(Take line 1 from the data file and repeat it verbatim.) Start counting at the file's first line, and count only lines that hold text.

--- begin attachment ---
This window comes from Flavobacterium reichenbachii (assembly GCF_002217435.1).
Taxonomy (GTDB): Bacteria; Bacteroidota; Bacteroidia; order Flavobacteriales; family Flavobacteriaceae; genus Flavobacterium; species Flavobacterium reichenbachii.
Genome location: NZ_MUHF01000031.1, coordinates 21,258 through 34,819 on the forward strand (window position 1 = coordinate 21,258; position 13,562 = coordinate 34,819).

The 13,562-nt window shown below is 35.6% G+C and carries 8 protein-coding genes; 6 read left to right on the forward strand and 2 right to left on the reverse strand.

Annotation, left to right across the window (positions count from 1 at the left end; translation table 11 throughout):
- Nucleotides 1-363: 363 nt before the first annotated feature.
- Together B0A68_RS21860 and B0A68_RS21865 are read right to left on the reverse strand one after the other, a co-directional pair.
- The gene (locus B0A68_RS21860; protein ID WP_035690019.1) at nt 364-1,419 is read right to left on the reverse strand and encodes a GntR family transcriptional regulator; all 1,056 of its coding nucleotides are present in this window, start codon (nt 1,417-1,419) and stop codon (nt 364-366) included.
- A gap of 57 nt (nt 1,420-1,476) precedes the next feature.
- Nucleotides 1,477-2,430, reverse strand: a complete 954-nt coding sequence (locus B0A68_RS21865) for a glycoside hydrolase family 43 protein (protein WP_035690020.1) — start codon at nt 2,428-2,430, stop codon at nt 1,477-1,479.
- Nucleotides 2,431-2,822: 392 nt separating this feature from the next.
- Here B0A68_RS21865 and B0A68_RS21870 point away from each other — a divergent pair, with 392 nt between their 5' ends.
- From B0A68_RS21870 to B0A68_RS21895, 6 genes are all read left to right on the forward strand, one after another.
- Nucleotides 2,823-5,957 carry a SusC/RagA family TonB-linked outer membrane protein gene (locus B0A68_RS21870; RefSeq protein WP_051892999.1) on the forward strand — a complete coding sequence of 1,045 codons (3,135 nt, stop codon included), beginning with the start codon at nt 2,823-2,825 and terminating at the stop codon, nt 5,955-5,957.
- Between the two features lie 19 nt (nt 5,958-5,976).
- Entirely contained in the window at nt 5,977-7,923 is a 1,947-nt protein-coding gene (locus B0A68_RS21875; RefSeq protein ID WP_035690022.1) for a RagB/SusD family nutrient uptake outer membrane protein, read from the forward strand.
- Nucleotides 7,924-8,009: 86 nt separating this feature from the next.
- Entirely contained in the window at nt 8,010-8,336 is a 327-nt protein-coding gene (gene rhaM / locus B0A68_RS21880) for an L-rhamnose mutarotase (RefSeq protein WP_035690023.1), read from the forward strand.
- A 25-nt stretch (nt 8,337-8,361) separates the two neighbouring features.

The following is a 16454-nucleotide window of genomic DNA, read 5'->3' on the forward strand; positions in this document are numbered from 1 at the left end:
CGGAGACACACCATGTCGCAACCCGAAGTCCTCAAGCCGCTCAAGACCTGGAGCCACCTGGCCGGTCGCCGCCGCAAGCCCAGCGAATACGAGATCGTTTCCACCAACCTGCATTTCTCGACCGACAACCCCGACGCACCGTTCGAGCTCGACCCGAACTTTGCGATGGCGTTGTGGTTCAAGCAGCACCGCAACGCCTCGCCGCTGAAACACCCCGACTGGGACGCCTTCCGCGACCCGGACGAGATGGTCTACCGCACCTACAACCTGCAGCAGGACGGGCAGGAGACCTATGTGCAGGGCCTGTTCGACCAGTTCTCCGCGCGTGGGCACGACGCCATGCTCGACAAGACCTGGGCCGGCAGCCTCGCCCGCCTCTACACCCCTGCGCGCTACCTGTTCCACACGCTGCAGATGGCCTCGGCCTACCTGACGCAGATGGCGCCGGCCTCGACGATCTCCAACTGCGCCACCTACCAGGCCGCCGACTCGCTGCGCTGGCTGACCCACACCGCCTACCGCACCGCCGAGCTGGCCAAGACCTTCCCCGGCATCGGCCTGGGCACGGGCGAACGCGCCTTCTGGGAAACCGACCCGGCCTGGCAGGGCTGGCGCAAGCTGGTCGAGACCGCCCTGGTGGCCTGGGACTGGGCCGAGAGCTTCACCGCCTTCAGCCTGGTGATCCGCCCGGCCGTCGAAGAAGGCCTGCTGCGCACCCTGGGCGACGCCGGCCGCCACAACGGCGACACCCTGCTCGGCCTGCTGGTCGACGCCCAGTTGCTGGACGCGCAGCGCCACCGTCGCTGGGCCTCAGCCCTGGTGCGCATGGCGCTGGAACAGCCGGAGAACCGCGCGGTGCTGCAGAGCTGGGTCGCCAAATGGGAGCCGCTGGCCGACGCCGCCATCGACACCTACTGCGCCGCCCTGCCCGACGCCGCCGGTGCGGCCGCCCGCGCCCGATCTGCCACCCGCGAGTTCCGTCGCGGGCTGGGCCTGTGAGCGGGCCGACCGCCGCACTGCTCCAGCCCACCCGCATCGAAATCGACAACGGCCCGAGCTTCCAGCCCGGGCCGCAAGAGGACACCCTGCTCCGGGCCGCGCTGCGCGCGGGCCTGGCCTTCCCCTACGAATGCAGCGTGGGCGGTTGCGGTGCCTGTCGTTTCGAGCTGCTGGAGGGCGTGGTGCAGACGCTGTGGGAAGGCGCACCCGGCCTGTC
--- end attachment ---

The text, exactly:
This window comes from Flavobacterium reichenbachii (assembly GCF_002217435.1).